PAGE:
The evicted Rwamutonga residents have returned to land from which they were evicted two years ago, Oil in Uganda has established. Read More
In this part two of our artisanal miners’ series, we delve in the lack of a clear tax framework to generate revenues for local governments from artisan mining activities. We analyze the potential amount of money local governments could generate, but are currently losing from Gold mining operations.
The Mining Score Card recently launched by ActionAid Uganda in partnership with Africa Centre for Mining Policy (ACEMP) and National Planning Authority (NPA) revealed that there is a weak reporting practice in the mining sector.
It also revealed that even though the mining sector has a great potential of contributing to economic growth and poverty alleviation in the country; less has been done to harness this.
The office of the Auditor General last year revealed in his Value-for-Money Audit report 2016 that government had lost at least 4.4 billion shillings (approx.1.3 million dollars) in uncollected mineral royalties in the last five years.
Currently, the government has embarked on undertaking review processes to update the relevant mining legislations. A Draft Green Paper on Mineral Policy is before the cabinet for review and the review of the Mining Act 2003 is yet to commence.
One of the proposed amendments is the regularization of artisanal mining in Uganda to legally recognize them; integrate them in formal tax arrangements; enable them qualify for social goods, services and infrastructure and to increase revenues to local governments for proper managements. The consequences of under-regulation of artisan miners have wide ramifications and are far-reaching. It includes artisan miners not having access to social goods, services and infrastructure put in place by government; not being taxed appropriately; being prone to machinations by unscrupulous individuals in authorities; local governments not being able to realize their revenue collection targets; and being exposed to crime and conflicts.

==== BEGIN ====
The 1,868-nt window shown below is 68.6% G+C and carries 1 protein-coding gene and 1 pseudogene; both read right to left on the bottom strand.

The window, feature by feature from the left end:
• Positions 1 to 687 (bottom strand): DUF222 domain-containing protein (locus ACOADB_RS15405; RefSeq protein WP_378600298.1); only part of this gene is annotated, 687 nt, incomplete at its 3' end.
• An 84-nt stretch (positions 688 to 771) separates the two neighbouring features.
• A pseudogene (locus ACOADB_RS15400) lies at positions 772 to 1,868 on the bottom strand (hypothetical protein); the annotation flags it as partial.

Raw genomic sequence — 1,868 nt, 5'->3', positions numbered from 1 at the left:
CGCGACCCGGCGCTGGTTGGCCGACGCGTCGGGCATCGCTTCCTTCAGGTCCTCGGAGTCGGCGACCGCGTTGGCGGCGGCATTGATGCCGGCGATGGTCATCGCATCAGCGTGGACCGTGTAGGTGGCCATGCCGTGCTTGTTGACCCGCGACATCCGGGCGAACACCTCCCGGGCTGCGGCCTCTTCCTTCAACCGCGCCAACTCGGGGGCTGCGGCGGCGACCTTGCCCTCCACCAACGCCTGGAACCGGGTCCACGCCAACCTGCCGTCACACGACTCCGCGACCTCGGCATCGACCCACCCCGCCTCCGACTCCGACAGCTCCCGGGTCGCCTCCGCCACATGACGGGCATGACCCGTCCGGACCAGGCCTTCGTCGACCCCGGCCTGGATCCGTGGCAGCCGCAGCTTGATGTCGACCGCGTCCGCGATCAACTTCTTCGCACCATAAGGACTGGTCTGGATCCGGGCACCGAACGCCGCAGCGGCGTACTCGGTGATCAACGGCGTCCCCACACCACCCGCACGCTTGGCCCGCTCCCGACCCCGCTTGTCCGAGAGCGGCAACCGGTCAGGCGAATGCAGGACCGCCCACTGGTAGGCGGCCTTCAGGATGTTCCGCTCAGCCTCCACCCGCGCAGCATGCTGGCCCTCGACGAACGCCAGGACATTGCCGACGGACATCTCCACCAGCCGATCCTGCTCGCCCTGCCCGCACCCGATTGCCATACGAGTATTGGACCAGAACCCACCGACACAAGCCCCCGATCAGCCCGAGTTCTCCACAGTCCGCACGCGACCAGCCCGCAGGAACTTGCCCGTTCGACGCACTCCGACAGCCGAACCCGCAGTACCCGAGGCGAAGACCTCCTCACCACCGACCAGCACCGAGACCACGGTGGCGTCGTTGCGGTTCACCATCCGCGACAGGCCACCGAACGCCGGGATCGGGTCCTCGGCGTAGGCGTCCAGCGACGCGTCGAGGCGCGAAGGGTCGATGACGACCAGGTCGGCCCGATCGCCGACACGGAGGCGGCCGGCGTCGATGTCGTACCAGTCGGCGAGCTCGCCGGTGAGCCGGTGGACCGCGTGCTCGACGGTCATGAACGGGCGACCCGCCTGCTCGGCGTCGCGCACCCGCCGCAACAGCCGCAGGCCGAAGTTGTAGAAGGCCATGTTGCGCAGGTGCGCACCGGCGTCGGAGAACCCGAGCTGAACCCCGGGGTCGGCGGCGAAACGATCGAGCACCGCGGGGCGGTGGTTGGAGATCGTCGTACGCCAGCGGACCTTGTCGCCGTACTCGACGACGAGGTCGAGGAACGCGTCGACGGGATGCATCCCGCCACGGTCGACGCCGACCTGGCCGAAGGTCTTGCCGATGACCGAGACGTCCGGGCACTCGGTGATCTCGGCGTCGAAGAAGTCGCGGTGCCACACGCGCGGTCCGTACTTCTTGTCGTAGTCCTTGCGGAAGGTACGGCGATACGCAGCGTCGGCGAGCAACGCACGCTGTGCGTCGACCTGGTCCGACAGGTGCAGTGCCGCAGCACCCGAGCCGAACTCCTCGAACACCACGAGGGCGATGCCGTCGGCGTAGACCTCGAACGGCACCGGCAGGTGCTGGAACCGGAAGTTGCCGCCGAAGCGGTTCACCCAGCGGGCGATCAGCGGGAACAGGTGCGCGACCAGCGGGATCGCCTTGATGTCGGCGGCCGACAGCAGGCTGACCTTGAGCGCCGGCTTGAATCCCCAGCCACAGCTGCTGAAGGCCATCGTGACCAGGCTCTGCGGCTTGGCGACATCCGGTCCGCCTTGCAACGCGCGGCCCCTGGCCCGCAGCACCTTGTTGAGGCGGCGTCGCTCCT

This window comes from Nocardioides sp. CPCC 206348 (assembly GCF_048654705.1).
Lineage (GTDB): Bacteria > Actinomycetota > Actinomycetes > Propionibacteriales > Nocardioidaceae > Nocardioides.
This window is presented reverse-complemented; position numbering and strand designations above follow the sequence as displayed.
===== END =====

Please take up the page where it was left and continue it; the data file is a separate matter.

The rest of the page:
The lack of clear sub-national taxation arrangements for artisan miners and utilization of revenue collected from artisan mining is denying local governments of much needed revenues. This is mainly not due to policy or legislative deficiencies, but more due to policy implementation and legislative enforcement. Busoga region is rich in mineral resources particularly Aluminous clays, yttrium, and rare metals such as gallium and Scandium estimated at $370 billion (about Shs942 trillion) by Kweri Investments, the company conducting Feasibility studies in the region. This wealth as mentioned in Part one; has attracted an influx of immigrants from all over the country and as far as Kenya who hope to tap into these resources.
According to Methuselah Batambuze, Community Development officer Buddaya sub-county, the population at Nabwala mining site before the influx was about 2000 and the indigenous people were into agriculture. He however noted that in 2015, with the discovery of gold in that area, the population increased to over 10,000 people.
Batambuze adds that when the miners were convinced that gold was ‘finished’, some left in search for new mining sites.
“What you are seeing now are trucks taking the tailings to other places where they are processed using cyanide for better results,” he told Oil in Uganda
Majidu Musisi, who took part in the first exploration and exploitation for gold in the area in the early 1990s, says he has been at it for now 10 years and has made on average 4 million shillings a week on bad days and over 20 million shillings on good days.
“I have invested in real estate and own more than 5 commercial buildings in Bugiri Municipality,” subdued Musisi reveals to Oil in Uganda.
‘I have also created employment for all these people you see in this mining site,’’ he added pointing to hundreds of youth digging for gold around the site.